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Going Global Employment Danger Zones: How to Prepare For An Emergency, What To Do If You Are Caught in One

(March 18, 2011) There are 2.2 million foreigners, including a good number of Americans, currently living and working in Japan and all of them should have an exit strategy, explains Going Global, the leading provider of country-specific employment information.

This month, many overseas workers suddenly found themselves caught in the middle of Japan's powerful earthquake, along with its aftershocks and resulting tsunami, and are facing the threat of radiation exposure. In another part of the world, the political crisis in Egypt and the Middle East has not only caused food and gas shortages, but Americans working there may face dangerous unrest in the streets.

As businesses expand into new global markets, 10 percent of employees who are sent abroad from the U.S. are assigned to countries that are considered dangerous or have harsh living conditions.

"While employment in a foreign country can be a dream come true, anyone working outside their native soil should have an exit strategy in place and be prepared for a hasty departure - even if they are working in countries that are considered ‘safe'," says global employment expert Mary Anne Thompson, founder of Going Global.

"Your first step should be to register with the appropriate embassy and consulate and regularly update your contact information. This will assure you will be notified and continually updated by the U.S. State Department in the event of a disaster or crisis in your host country," Thompson said.

Employers with overseas workers have a priority to protect their human capital abroad and should have a risk management plan in place to ensure their employees are as safe as possible wherever they are in the world. Companies should also buy travel insurance policies, monitor the movement of their employees, hire medical evacuators and security companies to protect overseas offices.

While both the U.S. government and companies with employees overseas map out strategies to help citizens exit dangerous situations abroad, it is also the responsibility of the individual to be organized and prepared for the unthinkable.

"You should keep abreast of local political, social and meteorological developments, and have a personal safety plan and escape route," Thompson says. "Keep a three-day supply of food and water on hand and your important papers in one location. Being prepared helps keep you safe."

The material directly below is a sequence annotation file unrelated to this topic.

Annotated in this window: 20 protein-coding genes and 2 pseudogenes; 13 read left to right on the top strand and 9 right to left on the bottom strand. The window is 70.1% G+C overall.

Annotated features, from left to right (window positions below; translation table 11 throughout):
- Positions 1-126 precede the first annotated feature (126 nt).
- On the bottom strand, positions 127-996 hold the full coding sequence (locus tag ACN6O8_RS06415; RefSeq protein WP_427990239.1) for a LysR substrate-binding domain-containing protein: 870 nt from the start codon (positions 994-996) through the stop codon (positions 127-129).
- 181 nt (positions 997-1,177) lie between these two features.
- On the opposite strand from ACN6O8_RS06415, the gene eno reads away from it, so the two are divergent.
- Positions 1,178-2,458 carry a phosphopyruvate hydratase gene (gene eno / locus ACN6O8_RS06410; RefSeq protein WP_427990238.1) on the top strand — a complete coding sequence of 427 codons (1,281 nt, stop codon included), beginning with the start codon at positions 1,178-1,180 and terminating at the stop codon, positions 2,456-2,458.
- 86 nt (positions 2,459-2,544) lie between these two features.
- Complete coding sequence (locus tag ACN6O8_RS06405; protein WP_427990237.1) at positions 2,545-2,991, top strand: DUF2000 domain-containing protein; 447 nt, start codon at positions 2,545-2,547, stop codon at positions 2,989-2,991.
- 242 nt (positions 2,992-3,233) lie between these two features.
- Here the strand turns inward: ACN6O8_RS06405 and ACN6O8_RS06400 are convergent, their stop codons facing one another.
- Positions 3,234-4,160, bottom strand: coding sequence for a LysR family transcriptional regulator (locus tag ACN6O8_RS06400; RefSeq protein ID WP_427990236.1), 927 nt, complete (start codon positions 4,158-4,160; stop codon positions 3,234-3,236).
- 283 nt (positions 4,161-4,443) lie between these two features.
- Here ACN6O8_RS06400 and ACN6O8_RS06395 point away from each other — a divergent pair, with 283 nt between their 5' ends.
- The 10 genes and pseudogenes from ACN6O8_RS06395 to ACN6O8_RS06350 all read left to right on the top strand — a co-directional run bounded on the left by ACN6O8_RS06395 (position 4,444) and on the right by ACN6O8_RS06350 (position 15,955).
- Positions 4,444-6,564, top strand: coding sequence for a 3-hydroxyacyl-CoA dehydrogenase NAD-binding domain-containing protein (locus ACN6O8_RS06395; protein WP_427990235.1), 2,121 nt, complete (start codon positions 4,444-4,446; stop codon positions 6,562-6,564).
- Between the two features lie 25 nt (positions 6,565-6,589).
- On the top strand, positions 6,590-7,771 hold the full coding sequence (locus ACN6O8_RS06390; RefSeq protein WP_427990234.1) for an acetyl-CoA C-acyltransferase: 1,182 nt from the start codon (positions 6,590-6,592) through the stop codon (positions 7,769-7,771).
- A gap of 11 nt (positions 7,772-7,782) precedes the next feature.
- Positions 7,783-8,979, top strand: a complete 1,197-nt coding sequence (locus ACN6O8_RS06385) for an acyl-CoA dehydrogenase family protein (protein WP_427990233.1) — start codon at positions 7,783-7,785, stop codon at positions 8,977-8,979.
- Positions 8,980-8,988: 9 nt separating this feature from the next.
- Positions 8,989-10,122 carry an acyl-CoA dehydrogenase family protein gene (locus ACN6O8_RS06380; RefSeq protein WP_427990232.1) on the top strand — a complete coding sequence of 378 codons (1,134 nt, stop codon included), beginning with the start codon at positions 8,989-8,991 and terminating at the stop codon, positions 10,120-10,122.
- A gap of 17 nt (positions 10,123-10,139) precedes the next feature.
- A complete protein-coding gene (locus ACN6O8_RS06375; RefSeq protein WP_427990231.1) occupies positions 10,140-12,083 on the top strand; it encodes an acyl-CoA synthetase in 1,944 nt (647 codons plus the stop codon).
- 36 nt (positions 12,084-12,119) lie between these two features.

Going Global offers these tips for working in a foreign country:
  • Stay on top of local political, social and meteorological developments.
  • Register with the appropriate embassy and consulate and regularly update your contact information.
  • Have a personal safety plan and escape route.
  • Plan a way for family members to stay in contact.
  • Keep a few vital supplies (food, water, flashlight, battery-powered radio, cell phone with chargers, passport, visas, local maps, emergency phone numbers, first aid kit, etc.) on hand.
  • Maintain a reserve of cash in smaller denominations.
  • Be aware of the ways to leave the country (planes, trains, ferries, etc.)
  • Learn some basic safety skills.
For employment, career and culture resources in other countries, visit

About Going Global
Going Global founder Mary Anne Thompson is an internationally recognized expert on global careers. A former White House attorney, she launched Going Global while living as an expat in Stockholm, Sweden. Today, Going Global is the leader in providing country-specific career content targeted to professionals seeking to begin or change careers both at home and abroad. With career guides for more than 80 locations, the company's proprietary content supports the job aspirations of more than one million individuals, and includes corporate profiles and millions of job opportunities. Ms. Thompson's first book, The Global Resume & CV Guide (John Wiley, Publisher), was the first publication on the market with worldwide job-hunting advice.

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